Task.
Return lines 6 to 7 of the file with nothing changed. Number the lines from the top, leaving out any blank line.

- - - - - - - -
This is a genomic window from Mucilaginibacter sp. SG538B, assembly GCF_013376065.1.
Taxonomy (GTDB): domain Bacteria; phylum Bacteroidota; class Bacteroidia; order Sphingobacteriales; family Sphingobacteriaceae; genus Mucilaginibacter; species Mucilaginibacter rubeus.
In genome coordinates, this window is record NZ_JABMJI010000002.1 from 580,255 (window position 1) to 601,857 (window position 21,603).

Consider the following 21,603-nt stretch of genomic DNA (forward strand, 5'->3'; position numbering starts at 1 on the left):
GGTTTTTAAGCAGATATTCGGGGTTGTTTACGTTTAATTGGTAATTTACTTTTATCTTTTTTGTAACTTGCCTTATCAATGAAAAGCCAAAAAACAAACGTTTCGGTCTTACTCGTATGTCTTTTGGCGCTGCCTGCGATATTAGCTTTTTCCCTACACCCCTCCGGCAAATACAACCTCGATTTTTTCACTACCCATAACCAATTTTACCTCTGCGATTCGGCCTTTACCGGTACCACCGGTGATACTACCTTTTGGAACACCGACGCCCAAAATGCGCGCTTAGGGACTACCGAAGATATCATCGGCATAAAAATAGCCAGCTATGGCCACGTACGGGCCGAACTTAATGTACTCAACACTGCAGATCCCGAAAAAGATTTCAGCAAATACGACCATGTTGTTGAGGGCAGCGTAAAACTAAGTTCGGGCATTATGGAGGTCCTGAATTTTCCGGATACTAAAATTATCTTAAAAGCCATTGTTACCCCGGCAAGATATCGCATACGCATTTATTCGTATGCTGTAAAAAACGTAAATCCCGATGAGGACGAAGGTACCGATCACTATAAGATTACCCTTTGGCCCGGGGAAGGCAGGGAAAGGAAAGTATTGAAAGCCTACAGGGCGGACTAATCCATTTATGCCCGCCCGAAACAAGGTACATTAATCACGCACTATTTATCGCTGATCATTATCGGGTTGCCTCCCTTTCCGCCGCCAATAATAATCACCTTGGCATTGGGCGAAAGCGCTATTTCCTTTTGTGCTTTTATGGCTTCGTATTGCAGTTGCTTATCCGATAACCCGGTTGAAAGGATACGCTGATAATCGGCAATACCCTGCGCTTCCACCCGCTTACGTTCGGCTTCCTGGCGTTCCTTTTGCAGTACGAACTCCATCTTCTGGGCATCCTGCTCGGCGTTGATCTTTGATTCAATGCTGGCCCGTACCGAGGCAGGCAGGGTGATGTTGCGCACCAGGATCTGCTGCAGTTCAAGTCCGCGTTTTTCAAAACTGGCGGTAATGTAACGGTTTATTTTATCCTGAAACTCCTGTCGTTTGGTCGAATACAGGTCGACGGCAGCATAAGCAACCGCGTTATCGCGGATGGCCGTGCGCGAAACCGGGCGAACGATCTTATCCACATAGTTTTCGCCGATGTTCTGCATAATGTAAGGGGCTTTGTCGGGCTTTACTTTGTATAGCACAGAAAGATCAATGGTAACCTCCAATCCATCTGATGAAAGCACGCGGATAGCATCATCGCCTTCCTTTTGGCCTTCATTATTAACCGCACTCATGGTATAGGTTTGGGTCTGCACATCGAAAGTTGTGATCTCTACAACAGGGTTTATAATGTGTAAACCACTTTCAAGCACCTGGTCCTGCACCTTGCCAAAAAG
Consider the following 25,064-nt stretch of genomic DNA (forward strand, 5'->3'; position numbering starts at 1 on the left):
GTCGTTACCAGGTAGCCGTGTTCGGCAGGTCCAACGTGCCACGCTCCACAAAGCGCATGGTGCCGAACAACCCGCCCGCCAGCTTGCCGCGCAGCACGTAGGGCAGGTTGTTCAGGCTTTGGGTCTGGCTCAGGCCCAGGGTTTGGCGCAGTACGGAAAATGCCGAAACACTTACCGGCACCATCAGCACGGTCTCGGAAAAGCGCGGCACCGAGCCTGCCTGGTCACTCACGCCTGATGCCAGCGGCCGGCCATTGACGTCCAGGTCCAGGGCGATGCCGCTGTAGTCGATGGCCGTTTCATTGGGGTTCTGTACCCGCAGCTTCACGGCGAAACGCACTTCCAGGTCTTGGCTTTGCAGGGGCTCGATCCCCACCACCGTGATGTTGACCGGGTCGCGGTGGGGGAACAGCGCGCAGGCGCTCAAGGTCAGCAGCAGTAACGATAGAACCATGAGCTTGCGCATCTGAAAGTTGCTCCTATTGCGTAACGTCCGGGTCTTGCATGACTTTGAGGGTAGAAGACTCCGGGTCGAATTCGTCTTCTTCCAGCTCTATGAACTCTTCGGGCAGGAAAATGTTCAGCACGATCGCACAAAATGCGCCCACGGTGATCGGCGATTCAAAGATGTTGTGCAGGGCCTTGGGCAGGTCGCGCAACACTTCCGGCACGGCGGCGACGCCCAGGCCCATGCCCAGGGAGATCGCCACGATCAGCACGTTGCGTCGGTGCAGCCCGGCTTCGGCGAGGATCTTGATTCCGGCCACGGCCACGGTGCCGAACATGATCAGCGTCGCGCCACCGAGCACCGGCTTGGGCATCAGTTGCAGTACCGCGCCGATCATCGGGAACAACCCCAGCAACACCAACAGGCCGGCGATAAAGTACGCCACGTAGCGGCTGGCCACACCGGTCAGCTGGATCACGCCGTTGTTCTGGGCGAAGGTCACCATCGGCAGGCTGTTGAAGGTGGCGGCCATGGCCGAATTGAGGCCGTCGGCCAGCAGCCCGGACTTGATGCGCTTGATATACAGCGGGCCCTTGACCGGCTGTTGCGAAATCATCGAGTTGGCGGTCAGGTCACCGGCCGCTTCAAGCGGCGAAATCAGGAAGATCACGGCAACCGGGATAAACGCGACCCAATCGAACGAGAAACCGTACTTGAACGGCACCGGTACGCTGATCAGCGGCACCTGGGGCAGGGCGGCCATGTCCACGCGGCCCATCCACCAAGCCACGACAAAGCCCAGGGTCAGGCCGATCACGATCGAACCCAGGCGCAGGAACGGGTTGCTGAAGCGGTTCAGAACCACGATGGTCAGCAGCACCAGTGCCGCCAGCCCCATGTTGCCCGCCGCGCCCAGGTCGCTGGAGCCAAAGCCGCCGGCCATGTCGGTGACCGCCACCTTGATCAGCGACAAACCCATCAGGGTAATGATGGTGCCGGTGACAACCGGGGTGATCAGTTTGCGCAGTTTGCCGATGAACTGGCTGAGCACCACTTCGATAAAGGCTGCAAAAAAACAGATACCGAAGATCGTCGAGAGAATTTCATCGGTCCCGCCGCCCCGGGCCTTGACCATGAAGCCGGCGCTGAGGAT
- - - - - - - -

Consider the following 25,064-nt stretch of genomic DNA (forward strand, 5'->3'; position numbering starts at 1 on the left):
GTCGTTACCAGGTAGCCGTGTTCGGCAGGTCCAACGTGCCACGCTCCACAAAGCGCATGGTGCCGAACAACCCGCCCGCCAGCTTGCCGCGCAGCACGTAGGGCAGGTTGTTCAGGCTTTGGGTCTGGCTCAGGCCCAGGGTTTGGCGCAGTACGGAAAATGCCGAAACACTTACCGGCACCATCAGCACGGTCTCGGAAAAGCGCGGCACCGAGCCTGCCTGGTCACTCACGCCTGATGCCAGCGGCCGGCCATTGACGTCCAGGTCCAGGGCGATGCCGCTGTAGTCGATGGCCGTTTCATTGGGGTTCTGTACCCGCAGCTTCACGGCGAAACGCACTTCCAGGTCTTGGCTTTGCAGGGGCTCGATCCCCACCACCGTGATGTTGACCGGGTCGCGGTGGGGGAACAGCGCGCAGGCGCTCAAGGTCAGCAGCAGTAACGATAGAACCATGAGCTTGCGCATCTGAAAGTTGCTCCTATTGCGTAACGTCCGGGTCTTGCATGACTTTGAGGGTAGAAGACTCCGGGTCGAATTCGTCTTCTTCCAGCTCTATGAACTCTTCGGGCAGGAAAATGTTCAGCACGATCGCACAAAATGCGCCCACGGTGATCGGCGATTCAAAGATGTTGTGCAGGGCCTTGGGCAGGTCGCGCAACACTTCCGGCACGGCGGCGACGCCCAGGCCCATGCCCAGGGAGATCGCCACGATCAGCACGTTGCGTCGGTGCAGCCCGGCTTCGGCGAGGATCTTGATTCCGGCCACGGCCACGGTGCCGAACATGATCAGCGTCGCGCCACCGAGCACCGGCTTGGGCATCAGTTGCAGTACCGCGCCGATCATCGGGAACAACCCCAGCAACACCAACAGGCCGGCGATAAAGTACGCCACGTAGCGGCTGGCCACACCGGTCAGCTGGATCACGCCGTTGTTCTGGGCGAAGGTCACCATCGGCAGGCTGTTGAAGGTGGCGGCCATGGCCGAATTGAGGCCGTCGGCCAGCAGCCCGGACTTGATGCGCTTGATATACAGCGGGCCCTTGACCGGCTGTTGCGAAATCATCGAGTTGGCGGTCAGGTCACCGGCCGCTTCAAGCGGCGAAATCAGGAAGATCACGGCAACCGGGATAAACGCGACCCAATCGAACGAGAAACCGTACTTGAACGGCACCGGTACGCTGATCAGCGGCACCTGGGGCAGGGCGGCCATGTCCACGCGGCCCATCCACCAAGCCACGACAAAGCCCAGGGTCAGGCCGATCACGATCGAACCCAGGCGCAGGAACGGGTTGCTGAAGCGGTTCAGAACCACGATGGTCAGCAGCACCAGTGCCGCCAGCCCCATGTTGCCCGCCGCGCCCAGGTCGCTGGAGCCAAAGCCGCCGGCCATGTCGGTGACCGCCACCTTGATCAGCGACAAACCCATCAGGGTAATGATGGTGCCGGTGACAACCGGGGTGATCAGTTTGCGCAGTTTGCCGATGAACTGGCTGAGCACCACTTCGATAAAGGCTGCAAAAAAACAGATACCGAAGATCGTCGAGAGAATTTCATCGGTCCCGCCGCCCCGGGCCTTGACCATGAAGCCGGCGCTGAGGAT